Effective immediately, the beach on Route 11 in Steep Falls is officially closed to the public.
In reality, the beach, which borders the Saco River, has always been private, but the landowners never believed in keeping locals from enjoying such a scenic and beautiful spot.
On Aug. 1, beach owners Linwood and Linda Pendexter sent a letter to the Cumberland County Sheriff's Office asking that deputies "police the 12 acres" and "prosecute any and all they found trespassing."
"I really didn't want to do this," said Linwood Pendexter. "But after seeing the destruction, we feel we have no choice but to close our land to the public."
The damage on the Pendexter property ranges from disgusting to severe and includes massive land damage from unauthorized ATVs as well as piles of trash, discarded condoms, underwear and broken bottles.
"It can really get gnarly down there at times," said Brett Levin whose property abuts the Pendexter property. "My family and I clean the property every Sunday and Wednesday. People would not believe the trash we find."
Some of the trash found by the Levins includes dirty diapers, used feminine hygiene products and most recently a popped air mattress surrounded by men's and women's clothing.
Levin's backyard borders the trail from the street to the river resulting in constant foot traffic and lately has caused them not to be able to enter the backyard without problems.
"People wander off the trail and into our yard where my wife and 3-year-old daughter have witnessed people doing drugs, having sex, and changing their clothes," said Levin. "I would say the least favorite part of bordering the trail is the public restroom 20 feet behind my house. People just walk into our yard and use it as a bathroom. It's just nasty."
The Levins have also experienced people shining flashlights into their windows at all hours of the night, and people walking right up to their back door with bottles of beer.
"I would like to be able to feel comfortable leaving my wife and daughter home alone at night," said Levin. "And, right now, I don't."
The problems of trash and overnight camping at the beach is not a new issue, according to a neighbor and longtime Steep Falls resident Jackie Dyer.
"When my kids were little we used to dread the summer coming," said Dyer, whose property borders the Pendexter land. "People would come to the beach from everywhere. At times it wasn't safe to go down there alone. I once went down with my kids and there was a man on the beach with a gun."
Dyer also recalls a time she went to the beach alone and a man came toward her threateningly.
"I just don't know what I would have done if I hadn't had mace and a truck down there," said Dyer, who was able to escape the dangerous situation.
Central Maine Power, who owns a small piece of land that connects the road to the Pendexter property, is well aware of the problems, but feels not much can be done about it.
"We rely on local police departments to police our land," said Paul Fecteau, who works in real estate services at Central Maine Power. "We realize Cumberland County (Sheriff's Department) is stretched thin and that this is not a high priority crime for them."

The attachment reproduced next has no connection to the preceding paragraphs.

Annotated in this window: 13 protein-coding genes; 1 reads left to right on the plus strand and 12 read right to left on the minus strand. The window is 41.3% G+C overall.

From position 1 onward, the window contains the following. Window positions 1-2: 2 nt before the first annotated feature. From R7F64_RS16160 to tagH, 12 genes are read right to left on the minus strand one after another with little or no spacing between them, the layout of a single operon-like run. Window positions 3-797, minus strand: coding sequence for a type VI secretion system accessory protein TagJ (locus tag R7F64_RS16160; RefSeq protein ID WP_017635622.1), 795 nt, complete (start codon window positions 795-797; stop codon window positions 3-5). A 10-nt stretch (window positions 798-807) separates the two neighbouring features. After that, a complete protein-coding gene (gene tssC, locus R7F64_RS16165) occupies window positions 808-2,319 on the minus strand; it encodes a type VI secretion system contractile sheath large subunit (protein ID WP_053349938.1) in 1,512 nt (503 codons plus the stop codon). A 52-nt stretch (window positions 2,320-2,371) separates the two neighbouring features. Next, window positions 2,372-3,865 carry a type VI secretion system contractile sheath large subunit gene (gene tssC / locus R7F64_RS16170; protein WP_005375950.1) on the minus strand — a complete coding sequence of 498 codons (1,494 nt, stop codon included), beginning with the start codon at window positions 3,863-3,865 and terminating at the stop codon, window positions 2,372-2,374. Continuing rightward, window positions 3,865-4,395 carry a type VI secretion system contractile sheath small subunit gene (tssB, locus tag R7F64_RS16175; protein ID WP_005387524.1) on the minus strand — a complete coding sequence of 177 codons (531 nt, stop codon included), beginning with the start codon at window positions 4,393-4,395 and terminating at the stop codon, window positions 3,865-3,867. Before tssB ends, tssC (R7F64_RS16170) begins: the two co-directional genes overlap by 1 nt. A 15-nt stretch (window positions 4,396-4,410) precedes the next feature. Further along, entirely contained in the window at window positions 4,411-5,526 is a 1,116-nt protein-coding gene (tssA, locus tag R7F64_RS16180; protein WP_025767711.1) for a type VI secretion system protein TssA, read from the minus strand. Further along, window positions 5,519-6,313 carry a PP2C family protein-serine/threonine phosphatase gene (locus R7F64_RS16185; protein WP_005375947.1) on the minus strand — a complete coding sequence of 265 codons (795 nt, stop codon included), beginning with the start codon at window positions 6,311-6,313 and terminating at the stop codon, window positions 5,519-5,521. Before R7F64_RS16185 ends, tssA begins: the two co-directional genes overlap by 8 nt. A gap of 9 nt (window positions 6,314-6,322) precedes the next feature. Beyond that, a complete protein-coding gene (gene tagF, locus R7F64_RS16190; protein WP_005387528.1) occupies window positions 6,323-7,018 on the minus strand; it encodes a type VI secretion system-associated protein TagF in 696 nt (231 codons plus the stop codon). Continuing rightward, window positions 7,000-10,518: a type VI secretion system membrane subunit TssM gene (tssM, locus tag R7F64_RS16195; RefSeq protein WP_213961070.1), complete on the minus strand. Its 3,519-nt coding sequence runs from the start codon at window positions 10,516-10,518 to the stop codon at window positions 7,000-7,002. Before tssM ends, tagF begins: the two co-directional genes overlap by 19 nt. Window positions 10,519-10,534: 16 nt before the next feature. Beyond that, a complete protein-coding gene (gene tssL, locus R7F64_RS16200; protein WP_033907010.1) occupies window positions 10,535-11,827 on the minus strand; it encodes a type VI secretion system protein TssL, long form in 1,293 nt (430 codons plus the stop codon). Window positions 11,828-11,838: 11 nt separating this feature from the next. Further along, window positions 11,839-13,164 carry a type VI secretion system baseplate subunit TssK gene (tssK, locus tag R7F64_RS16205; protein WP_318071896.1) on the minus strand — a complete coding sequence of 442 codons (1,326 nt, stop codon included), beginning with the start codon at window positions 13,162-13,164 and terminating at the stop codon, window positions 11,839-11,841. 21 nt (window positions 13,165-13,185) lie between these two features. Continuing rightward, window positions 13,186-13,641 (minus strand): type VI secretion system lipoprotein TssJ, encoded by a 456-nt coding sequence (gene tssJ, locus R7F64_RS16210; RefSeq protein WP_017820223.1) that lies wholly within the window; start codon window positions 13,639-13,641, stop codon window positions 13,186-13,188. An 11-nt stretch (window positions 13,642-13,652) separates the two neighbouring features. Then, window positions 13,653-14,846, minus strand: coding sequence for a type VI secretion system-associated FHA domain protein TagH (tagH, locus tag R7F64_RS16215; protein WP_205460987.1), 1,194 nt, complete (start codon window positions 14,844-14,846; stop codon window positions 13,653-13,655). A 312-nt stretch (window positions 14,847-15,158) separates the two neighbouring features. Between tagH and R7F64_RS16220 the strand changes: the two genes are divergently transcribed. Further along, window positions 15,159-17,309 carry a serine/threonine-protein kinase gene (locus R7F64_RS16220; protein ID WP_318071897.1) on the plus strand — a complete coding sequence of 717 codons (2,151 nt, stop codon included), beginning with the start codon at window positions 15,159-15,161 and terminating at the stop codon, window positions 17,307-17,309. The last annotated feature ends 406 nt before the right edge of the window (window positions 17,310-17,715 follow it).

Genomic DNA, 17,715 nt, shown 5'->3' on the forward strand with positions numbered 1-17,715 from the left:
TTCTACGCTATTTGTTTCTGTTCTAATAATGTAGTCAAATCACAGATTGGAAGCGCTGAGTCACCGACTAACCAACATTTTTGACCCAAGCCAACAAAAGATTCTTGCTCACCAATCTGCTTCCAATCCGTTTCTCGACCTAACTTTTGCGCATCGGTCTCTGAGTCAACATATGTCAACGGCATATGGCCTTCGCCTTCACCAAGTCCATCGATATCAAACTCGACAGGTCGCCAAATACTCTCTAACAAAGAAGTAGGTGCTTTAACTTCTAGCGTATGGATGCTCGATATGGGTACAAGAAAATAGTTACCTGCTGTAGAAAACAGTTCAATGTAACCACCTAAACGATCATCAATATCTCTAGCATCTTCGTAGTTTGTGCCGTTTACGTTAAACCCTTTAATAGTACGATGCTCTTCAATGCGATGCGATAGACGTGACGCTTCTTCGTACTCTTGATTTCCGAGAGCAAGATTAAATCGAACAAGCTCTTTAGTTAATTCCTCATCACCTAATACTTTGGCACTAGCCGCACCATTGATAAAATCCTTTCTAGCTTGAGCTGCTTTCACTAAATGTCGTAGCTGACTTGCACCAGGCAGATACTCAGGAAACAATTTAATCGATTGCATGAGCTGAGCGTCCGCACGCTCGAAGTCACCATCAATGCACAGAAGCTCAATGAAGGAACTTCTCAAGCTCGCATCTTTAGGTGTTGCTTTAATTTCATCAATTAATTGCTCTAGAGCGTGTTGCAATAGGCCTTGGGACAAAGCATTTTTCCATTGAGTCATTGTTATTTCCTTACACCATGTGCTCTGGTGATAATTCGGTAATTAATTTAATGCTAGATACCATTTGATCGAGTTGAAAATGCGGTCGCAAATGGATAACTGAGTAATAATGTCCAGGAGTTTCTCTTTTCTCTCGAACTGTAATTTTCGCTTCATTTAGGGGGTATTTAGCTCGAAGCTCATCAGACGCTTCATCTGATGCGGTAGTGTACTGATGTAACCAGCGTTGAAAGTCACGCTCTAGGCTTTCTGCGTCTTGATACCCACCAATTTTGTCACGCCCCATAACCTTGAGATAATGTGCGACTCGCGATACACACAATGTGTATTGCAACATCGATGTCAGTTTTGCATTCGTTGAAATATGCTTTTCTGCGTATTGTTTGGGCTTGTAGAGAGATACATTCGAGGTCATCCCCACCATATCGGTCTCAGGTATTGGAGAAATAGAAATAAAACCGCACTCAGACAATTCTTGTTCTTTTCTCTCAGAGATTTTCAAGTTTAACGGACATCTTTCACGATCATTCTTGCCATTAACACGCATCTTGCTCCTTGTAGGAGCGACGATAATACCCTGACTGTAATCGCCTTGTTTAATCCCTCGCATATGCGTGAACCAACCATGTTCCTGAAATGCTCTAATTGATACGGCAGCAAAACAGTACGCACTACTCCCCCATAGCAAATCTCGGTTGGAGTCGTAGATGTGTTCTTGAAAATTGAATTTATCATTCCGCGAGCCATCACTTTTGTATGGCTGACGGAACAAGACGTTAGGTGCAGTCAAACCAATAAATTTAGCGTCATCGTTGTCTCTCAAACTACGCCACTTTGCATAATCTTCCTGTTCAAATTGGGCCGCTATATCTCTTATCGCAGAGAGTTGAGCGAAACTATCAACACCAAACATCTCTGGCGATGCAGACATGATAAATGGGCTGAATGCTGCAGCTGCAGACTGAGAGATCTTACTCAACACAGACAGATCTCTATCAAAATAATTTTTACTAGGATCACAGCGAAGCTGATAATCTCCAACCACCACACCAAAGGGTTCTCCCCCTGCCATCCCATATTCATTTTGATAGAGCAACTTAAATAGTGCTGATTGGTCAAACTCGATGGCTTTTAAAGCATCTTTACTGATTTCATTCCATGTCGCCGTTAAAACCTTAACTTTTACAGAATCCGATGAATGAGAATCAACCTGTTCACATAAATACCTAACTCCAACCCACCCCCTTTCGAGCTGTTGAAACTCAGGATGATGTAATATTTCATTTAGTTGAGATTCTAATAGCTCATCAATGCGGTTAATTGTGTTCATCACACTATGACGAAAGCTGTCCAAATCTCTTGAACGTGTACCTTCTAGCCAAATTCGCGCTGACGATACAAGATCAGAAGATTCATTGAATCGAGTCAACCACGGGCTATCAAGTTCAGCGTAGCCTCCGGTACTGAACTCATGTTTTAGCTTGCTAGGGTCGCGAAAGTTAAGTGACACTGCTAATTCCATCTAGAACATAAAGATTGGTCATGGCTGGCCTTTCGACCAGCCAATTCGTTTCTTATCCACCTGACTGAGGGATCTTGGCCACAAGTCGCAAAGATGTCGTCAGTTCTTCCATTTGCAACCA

Central Maine Power has tried to rectify some of the problems at the river by erecting signs notifying people that ATVs, littering, overnight camping or open fires are prohibited, and also installing barricades to keep motorized vehicles out. So far, nothing has worked.
The Pendexters have also put up numerous "private property" and "no trespassing" signs, all of which have been ripped down.
"The signs and barricades have been torn down repeatedly," said Levin. "People have gone so far as to cut trees down with a chainsaw to make new paths for ATVs and snowmobiles. They just don't respect that the land is private property."
The Pendexter family, who now live in Texas, have always enjoyed the idea of local people being able to use their land, but feels things have just gotten out of control.
"I just can't believe people would do this to the land," Linwood Pendexter said. "I really didn't want to do this, but after seeing the destruction and trash we feel we have no choice but to close our land to the public. It's time to put an end to it. I really want to apologize to the local people who have been using it with their families for years, but I just feel we have no other choice."
Pendexter's wife Linda agreed.
"We really didn't want to close it," said Linda. "But what choice do we have?"
For now, anyone seen on the property by the Sheriff's office or local game wardens will be asked to leave. If they do not comply or are caught there again, charges will be filed.
"Our first priority is to educate the people that this land is private," said Standish Community Policing Officer Paul Pettengill. "If people continue to go there or do not leave when asked, they will either be summonsed to court or, depending on the situation, arrested for trespassing or destruction of property."
The Pendexter's daughter, Lisa, lives in the area and said her parents are willing to hear any ideas on what can be down to please everyone.
"My family is at a loss of what to do, but they are willing to listen to any possible solutions," said Lisa Pendexter. "My dad was never intending to close the property to foot traffic but after he saw what was happening to the land on a daily basis he just became fed up."
Pettengill advised the Pendexters and their neighbors that coming together as a community is the best way to solve the problem.
A notion that may change the Pendexters' minds.
"Maybe in a few years, if things change, we can rethink the closure," said Linda Pendexter. "But right now it's the best thing to do."